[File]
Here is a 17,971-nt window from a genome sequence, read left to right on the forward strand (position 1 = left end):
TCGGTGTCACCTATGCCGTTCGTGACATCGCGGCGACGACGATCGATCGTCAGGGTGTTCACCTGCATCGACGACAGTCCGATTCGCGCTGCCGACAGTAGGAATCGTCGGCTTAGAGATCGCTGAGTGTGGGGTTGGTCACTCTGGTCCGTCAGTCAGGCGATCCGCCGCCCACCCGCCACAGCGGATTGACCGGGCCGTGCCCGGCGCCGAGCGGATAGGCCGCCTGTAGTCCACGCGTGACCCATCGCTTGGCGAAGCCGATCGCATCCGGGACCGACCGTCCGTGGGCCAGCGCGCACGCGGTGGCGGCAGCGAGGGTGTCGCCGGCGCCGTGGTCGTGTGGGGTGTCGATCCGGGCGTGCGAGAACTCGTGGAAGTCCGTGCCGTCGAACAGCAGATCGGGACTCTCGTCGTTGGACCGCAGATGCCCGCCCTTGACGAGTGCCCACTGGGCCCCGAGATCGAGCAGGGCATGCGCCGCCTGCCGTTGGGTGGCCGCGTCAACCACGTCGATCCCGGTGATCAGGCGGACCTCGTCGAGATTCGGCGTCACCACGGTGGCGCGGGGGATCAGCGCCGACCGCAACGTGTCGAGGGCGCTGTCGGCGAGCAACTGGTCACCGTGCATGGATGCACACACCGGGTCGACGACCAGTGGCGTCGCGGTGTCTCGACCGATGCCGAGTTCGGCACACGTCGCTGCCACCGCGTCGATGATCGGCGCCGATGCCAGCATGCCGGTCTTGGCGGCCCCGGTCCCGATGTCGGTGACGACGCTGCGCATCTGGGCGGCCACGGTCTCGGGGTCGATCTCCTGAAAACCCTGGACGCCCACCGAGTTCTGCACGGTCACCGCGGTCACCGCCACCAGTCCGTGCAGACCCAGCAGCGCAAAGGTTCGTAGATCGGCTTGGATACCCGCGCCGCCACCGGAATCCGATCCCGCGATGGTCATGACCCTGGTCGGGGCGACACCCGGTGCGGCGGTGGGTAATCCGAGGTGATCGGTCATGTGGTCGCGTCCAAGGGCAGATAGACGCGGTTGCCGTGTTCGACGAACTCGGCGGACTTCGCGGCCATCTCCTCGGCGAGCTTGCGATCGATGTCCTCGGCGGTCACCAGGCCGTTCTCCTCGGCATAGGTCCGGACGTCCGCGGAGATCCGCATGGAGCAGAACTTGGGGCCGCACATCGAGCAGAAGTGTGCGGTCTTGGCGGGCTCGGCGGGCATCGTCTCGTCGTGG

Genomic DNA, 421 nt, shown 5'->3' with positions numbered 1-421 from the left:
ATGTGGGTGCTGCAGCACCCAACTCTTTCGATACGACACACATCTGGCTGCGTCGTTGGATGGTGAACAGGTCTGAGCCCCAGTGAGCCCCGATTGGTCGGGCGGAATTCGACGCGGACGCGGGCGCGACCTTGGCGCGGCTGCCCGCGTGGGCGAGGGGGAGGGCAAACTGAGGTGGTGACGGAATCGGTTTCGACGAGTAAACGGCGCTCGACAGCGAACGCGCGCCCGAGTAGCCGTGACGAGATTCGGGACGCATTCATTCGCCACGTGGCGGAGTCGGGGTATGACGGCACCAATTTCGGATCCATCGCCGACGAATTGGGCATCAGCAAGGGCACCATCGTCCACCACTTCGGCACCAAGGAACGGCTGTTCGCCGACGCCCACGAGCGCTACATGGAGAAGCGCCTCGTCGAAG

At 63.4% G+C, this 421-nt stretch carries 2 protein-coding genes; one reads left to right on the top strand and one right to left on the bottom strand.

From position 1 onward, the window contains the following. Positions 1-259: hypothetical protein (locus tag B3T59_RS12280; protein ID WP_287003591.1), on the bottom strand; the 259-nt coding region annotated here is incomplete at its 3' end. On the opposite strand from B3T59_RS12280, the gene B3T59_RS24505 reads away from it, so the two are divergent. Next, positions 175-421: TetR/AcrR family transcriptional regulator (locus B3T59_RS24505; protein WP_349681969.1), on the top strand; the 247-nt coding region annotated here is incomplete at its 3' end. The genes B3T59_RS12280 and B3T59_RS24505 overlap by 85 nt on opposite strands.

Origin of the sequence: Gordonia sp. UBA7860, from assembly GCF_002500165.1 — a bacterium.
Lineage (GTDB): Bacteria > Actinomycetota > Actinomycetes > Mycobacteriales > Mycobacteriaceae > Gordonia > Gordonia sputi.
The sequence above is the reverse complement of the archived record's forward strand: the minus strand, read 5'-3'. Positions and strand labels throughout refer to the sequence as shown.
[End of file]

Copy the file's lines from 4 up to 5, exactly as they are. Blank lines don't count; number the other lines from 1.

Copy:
ATGTGGGTGCTGCAGCACCCAACTCTTTCGATACGACACACATCTGGCTGCGTCGTTGGATGGTGAACAGGTCTGAGCCCCAGTGAGCCCCGATTGGTCGGGCGGAATTCGACGCGGACGCGGGCGCGACCTTGGCGCGGCTGCCCGCGTGGGCGAGGGGGAGGGCAAACTGAGGTGGTGACGGAATCGGTTTCGACGAGTAAACGGCGCTCGACAGCGAACGCGCGCCCGAGTAGCCGTGACGAGATTCGGGACGCATTCATTCGCCACGTGGCGGAGTCGGGGTATGACGGCACCAATTTCGGATCCATCGCCGACGAATTGGGCATCAGCAAGGGCACCATCGTCCACCACTTCGGCACCAAGGAACGGCTGTTCGCCGACGCCCACGAGCGCTACATGGAGAAGCGCCTCGTCGAAG

At 63.4% G+C, this 421-nt stretch carries 2 protein-coding genes; one reads left to right on the top strand and one right to left on the bottom strand.